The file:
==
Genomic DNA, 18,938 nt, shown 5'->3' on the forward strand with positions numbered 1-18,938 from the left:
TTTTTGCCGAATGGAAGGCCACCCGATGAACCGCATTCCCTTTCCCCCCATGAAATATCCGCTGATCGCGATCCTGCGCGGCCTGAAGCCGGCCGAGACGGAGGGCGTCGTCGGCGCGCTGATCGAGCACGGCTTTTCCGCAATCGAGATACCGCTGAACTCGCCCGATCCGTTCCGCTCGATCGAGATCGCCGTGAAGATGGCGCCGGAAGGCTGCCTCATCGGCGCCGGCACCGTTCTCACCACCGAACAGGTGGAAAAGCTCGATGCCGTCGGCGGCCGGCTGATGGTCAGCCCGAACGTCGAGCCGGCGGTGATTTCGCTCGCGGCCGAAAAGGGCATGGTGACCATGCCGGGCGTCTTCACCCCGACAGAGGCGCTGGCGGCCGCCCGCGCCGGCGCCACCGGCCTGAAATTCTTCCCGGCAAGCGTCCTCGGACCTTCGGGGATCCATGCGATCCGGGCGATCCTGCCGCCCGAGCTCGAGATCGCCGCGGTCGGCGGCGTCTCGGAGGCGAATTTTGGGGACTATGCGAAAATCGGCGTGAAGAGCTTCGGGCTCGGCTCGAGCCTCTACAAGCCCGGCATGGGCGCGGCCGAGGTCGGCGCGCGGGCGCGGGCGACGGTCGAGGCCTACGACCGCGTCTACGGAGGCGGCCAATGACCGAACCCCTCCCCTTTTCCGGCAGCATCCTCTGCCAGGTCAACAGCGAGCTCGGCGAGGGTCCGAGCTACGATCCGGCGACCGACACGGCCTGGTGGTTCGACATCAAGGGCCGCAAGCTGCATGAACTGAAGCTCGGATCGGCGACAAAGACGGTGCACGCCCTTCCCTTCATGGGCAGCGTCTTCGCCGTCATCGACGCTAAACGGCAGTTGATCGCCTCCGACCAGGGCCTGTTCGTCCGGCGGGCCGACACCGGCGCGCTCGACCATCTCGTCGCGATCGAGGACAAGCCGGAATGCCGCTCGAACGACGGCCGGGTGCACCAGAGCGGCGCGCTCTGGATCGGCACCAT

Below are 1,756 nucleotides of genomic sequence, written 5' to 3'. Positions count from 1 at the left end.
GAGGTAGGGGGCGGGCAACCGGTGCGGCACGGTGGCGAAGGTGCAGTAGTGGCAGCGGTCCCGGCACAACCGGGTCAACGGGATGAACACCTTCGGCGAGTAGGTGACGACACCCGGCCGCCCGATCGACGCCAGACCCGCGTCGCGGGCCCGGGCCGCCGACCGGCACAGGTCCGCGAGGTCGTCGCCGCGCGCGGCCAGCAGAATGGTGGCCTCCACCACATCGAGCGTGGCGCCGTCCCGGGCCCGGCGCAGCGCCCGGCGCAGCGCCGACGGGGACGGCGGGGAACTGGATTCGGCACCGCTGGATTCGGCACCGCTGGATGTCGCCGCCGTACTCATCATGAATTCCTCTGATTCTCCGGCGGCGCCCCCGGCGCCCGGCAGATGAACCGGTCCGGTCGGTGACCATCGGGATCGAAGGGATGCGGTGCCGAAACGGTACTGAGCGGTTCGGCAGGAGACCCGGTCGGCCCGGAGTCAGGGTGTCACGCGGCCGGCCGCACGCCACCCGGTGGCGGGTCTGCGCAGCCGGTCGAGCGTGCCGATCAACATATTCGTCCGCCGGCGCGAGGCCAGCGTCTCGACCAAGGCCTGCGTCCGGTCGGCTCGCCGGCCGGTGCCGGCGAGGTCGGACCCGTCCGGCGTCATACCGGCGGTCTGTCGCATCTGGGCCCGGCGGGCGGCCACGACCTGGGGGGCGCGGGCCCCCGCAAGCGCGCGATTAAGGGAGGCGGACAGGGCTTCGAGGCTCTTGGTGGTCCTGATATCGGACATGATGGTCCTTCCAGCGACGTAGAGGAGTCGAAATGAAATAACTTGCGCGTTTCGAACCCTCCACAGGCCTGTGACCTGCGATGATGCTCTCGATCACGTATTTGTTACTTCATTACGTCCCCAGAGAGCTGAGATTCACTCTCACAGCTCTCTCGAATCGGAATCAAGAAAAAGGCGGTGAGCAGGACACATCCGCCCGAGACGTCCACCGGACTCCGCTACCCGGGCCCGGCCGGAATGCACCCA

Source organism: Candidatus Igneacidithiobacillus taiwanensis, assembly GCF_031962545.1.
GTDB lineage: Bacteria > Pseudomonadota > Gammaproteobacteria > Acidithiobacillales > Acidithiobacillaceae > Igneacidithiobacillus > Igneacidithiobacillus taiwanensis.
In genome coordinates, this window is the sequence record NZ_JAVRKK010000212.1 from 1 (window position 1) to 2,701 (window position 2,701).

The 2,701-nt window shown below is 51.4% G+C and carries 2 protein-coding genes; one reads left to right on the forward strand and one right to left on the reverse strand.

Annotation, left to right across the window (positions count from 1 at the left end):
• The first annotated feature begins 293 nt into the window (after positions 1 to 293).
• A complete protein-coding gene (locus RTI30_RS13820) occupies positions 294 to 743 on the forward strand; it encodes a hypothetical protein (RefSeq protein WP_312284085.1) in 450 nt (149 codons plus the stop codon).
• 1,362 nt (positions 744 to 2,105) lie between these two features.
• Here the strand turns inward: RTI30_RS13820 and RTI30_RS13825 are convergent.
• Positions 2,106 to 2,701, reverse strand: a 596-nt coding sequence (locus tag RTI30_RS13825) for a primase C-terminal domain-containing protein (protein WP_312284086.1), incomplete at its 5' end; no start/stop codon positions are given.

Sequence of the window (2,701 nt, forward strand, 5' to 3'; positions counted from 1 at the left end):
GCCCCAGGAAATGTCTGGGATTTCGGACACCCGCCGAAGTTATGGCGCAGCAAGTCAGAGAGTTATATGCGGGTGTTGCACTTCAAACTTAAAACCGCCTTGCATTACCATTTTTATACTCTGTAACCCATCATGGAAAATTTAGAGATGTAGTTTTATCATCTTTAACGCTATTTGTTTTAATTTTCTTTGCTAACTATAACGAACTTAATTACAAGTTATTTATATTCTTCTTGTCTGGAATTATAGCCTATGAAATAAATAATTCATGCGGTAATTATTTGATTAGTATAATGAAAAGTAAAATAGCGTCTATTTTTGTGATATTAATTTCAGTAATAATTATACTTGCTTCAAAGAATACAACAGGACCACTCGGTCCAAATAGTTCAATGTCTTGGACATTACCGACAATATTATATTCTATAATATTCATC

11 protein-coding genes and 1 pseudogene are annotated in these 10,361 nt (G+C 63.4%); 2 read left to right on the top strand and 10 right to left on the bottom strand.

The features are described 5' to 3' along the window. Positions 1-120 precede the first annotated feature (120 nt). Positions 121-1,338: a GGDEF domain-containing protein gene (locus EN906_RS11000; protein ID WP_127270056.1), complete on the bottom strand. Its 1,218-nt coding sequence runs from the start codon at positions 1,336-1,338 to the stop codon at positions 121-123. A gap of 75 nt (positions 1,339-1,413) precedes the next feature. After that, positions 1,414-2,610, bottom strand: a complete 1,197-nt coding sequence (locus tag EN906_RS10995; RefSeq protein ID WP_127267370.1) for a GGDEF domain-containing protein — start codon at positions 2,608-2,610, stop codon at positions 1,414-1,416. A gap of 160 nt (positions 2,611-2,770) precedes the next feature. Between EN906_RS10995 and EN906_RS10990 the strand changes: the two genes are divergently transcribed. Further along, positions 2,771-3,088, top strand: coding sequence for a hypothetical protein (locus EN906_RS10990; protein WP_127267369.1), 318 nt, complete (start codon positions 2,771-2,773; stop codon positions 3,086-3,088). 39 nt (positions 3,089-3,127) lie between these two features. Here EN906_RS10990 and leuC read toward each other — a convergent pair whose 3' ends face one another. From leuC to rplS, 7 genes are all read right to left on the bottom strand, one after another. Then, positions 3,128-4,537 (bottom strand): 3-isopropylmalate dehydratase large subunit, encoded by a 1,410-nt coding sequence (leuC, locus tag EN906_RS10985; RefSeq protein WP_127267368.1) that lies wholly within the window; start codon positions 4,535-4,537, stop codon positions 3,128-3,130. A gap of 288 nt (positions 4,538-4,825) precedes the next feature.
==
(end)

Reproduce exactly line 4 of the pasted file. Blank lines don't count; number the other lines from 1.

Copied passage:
GAGGTAGGGGGCGGGCAACCGGTGCGGCACGGTGGCGAAGGTGCAGTAGTGGCAGCGGTCCCGGCACAACCGGGTCAACGGGATGAACACCTTCGGCGAGTAGGTGACGACACCCGGCCGCCCGATCGACGCCAGACCCGCGTCGCGGGCCCGGGCCGCCGACCGGCACAGGTCCGCGAGGTCGTCGCCGCGCGCGGCCAGCAGAATGGTGGCCTCCACCACATCGAGCGTGGCGCCGTCCCGGGCCCGGCGCAGCGCCCGGCGCAGCGCCGACGGGGACGGCGGGGAACTGGATTCGGCACCGCTGGATTCGGCACCGCTGGATGTCGCCGCCGTACTCATCATGAATTCCTCTGATTCTCCGGCGGCGCCCCCGGCGCCCGGCAGATGAACCGGTCCGGTCGGTGACCATCGGGATCGAAGGGATGCGGTGCCGAAACGGTACTGAGCGGTTCGGCAGGAGACCCGGTCGGCCCGGAGTCAGGGTGTCACGCGGCCGGCCGCACGCCACCCGGTGGCGGGTCTGCGCAGCCGGTCGAGCGTGCCGATCAACATATTCGTCCGCCGGCGCGAGGCCAGCGTCTCGACCAAGGCCTGCGTCCGGTCGGCTCGCCGGCCGGTGCCGGCGAGGTCGGACCCGTCCGGCGTCATACCGGCGGTCTGTCGCATCTGGGCCCGGCGGGCGGCCACGACCTGGGGGGCGCGGGCCCCCGCAAGCGCGCGATTAAGGGAGGCGGACAGGGCTTCGAGGCTCTTGGTGGTCCTGATATCGGACATGATGGTCCTTCCAGCGACGTAGAGGAGTCGAAATGAAATAACTTGCGCGTTTCGAACCCTCCACAGGCCTGTGACCTGCGATGATGCTCTCGATCACGTATTTGTTACTTCATTACGTCCCCAGAGAGCTGAGATTCACTCTCACAGCTCTCTCGAATCGGAATCAAGAAAAAGGCGGTGAGCAGGACACATCCGCCCGAGACGTCCACCGGACTCCGCTACCCGGGCCCGGCCGGAATGCACCCA